But it didn’t. It chose a creative path and was richly rewarded for it!


So inspired by Foodspotting, let’s do an exercise.
1) List the numerous ways searches are preformed on the Internet. Hopefully, you would have teased out a few of the star performers: keyword, brand, location, product, and time-based search (e.g. Saturday at 1pm).
2) Choose one of those methods of search. For the purposes of explanation, let’s choose ‘time-based’ search.
3) Now riff creatively on an app that could tease out that content, in this instance, content solely revolving around time.
4) Now allow the twin feelings to sink in: a) The world’s population of 7 billion and b) The fact that there’s someone more creative than yourself out there in the world. Your idea has been thought of already, and probably sitting in beta-form somewhere with a Belgian domain name.
5) Don’t get discouraged.
6) Add a twist — riff creatively on your choice of a search method. Remember we chose, in this instance, time-based search. So what more, creatively, can we do in this space? What about an app that’s interested only in what happens after midnight? Or one that can only be activated on Sundays? What about a specific time of the day, say an app that connects users at 4:20 p.m.?

You get the idea. The end result of this exercise is something that may be a throw-away. That’s the point. You’ve found yourself in a new position: You’ve thought about content creatively. And that’s more than most of the other companies are doing.


Your creativity and brainstorming now need validation. User-test your best ideas, ruthlessly. Make sure they would stand up in the market. There’s no sense in pushing out a new way to search for content if no one will use it or buy it. So ask around—friends, family, co-workers, and if you’ve done the legwork in advance, business mentors that have experience in the field in which your app and idea will one day land. Will this new way of search for this new content solve a problem (time spent, revenue lost, etc.)? How big is this problem? Is someone already solving this problem?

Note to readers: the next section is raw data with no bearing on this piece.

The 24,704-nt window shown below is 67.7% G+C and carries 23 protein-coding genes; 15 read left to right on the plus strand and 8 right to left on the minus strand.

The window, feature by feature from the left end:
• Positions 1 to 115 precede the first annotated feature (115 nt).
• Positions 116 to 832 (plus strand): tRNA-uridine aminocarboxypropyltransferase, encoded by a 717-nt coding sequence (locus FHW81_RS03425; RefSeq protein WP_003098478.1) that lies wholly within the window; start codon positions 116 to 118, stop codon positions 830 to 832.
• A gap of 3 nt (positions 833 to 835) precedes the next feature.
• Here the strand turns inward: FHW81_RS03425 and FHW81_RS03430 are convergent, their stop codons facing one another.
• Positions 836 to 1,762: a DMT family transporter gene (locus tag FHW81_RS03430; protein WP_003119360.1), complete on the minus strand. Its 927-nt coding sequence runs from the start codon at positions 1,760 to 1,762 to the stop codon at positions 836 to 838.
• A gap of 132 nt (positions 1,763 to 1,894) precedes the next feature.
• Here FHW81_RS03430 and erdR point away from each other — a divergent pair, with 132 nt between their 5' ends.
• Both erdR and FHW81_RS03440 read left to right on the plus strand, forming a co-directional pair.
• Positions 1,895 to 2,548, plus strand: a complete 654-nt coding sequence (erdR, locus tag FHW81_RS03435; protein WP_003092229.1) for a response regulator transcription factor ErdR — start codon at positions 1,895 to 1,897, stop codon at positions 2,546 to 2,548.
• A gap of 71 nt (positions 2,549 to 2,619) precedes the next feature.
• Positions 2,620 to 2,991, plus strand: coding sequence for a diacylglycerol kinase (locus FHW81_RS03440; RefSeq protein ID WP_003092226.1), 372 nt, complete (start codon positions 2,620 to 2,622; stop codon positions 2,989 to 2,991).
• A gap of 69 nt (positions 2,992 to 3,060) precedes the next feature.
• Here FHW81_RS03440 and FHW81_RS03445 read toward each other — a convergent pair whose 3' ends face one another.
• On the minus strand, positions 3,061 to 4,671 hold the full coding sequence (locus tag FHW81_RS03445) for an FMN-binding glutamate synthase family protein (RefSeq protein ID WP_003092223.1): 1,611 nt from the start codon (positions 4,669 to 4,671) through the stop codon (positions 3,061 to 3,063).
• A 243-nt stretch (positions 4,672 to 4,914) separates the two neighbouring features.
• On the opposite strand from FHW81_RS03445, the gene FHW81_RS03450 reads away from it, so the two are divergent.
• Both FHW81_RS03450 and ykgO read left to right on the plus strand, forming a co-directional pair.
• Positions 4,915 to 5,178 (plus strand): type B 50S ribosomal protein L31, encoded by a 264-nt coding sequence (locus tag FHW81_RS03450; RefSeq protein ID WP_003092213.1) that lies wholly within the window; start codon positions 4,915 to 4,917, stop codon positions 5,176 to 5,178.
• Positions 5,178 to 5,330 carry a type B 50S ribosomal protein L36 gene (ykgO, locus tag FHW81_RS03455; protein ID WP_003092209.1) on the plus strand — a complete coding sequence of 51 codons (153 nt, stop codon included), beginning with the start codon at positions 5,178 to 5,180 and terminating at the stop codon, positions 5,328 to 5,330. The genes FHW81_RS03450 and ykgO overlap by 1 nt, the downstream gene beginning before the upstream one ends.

If you’ve vetted your idea properly, you will have gathered advice and data from all areas of business and that includes marketing, legal, technical, and design.

Still got something? And still passionate about it? Good. Now get on with it.


Switched-on companies know competition for users and their input is fierce. This competition has resulted in a fetishism in the world of digital content and a perversion in the way we search and find content. This fetishism and perversion are healthy, I would argue! They are the by-products of creative minds, minds that know their place in the pecking order of digital properties and their timing into crowded app stores and an infinite internet.

So get kinky with a content strategy. If you don’t, someone else will.

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Otto Ottinger is the Senior Product Manager of Curated Content, in charge of bringing infographics, data visualization, video and other visual content to life. Originally, a game designer and Online Manager for National Geographic Kids in Washington, D.C., Otto began producing apps and Web sites for Telstra brands such as Whereis, Citysearch, and 1234. One strategy to get ahold of him is through Twitter —!/OttoOttinger